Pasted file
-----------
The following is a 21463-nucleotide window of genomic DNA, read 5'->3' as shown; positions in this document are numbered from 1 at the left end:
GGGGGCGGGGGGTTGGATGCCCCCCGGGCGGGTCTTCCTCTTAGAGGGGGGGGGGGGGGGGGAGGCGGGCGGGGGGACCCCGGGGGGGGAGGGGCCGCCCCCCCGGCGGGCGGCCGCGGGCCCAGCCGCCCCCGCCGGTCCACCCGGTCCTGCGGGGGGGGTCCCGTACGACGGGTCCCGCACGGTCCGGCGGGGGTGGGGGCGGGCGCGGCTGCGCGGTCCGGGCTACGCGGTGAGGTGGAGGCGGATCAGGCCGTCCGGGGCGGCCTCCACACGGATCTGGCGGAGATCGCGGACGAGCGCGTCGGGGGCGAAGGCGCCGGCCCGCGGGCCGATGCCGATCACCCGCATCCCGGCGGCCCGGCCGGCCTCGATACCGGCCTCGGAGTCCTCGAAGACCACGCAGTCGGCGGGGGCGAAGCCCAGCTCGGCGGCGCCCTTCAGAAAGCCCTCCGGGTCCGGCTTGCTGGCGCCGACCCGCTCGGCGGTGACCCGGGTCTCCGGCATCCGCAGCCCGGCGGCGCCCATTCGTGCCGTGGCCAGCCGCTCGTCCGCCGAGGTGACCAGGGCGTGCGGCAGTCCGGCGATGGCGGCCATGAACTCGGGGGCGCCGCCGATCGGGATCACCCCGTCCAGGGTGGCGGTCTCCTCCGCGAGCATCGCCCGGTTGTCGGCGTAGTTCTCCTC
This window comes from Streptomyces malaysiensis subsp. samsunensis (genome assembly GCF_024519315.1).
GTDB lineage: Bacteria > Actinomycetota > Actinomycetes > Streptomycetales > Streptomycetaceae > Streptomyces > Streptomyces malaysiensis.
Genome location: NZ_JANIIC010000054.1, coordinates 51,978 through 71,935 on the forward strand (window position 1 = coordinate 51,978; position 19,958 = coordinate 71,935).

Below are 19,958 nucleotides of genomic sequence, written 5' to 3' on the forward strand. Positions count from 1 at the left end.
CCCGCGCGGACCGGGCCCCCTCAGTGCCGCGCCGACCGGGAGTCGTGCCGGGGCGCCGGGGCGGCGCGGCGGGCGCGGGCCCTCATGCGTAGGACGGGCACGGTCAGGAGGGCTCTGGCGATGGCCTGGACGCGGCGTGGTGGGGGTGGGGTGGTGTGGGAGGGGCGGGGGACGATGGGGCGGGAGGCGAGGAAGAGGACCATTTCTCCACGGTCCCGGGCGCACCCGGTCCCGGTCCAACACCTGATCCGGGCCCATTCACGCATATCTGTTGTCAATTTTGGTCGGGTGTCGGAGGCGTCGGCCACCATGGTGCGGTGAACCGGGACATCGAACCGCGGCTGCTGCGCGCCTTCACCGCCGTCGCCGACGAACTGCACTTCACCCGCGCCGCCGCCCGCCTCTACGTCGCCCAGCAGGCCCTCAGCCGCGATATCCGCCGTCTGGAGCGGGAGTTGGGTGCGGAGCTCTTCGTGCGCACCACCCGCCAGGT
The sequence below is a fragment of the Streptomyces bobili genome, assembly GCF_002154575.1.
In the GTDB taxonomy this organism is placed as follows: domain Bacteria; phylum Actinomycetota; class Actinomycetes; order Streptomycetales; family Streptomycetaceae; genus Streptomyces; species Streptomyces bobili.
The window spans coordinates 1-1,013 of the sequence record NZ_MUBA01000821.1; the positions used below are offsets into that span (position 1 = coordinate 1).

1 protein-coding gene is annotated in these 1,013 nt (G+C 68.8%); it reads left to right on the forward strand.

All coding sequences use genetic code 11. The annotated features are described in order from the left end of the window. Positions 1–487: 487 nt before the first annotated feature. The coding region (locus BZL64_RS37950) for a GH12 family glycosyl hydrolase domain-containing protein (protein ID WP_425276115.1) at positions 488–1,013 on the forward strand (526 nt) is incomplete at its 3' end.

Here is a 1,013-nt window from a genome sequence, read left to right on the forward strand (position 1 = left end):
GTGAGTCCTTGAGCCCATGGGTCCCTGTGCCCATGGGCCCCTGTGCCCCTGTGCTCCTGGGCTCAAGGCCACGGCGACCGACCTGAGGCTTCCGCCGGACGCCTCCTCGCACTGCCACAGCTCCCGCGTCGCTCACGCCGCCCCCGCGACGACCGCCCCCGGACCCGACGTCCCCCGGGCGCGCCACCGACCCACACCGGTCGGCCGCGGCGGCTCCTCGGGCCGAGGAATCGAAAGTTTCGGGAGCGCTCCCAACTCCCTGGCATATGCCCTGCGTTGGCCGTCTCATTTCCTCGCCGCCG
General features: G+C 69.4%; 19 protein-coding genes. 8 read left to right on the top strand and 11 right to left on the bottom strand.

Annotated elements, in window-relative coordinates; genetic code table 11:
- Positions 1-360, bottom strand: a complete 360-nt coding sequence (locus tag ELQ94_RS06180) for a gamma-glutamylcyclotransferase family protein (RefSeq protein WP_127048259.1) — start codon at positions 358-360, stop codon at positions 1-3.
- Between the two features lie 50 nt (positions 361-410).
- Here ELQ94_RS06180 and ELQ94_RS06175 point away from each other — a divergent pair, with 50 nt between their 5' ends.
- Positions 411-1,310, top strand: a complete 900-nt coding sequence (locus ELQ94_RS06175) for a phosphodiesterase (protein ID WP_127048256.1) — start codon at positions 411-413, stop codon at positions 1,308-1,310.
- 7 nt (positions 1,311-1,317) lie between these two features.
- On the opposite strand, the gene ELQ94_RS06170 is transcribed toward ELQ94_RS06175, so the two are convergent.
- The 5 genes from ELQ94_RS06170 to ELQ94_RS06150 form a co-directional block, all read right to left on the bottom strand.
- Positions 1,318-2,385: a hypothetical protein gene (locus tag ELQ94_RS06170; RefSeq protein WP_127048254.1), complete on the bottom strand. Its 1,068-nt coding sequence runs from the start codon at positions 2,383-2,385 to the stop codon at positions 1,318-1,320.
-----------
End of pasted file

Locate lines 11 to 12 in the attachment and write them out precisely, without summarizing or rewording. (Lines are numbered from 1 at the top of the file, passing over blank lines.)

1 protein-coding gene is annotated in these 1,013 nt (G+C 68.8%); it reads left to right on the forward strand.

All coding sequences use genetic code 11. The annotated features are described in order from the left end of the window. Positions 1–487: 487 nt before the first annotated feature. The coding region (locus BZL64_RS37950) for a GH12 family glycosyl hydrolase domain-containing protein (protein ID WP_425276115.1) at positions 488–1,013 on the forward strand (526 nt) is incomplete at its 3' end.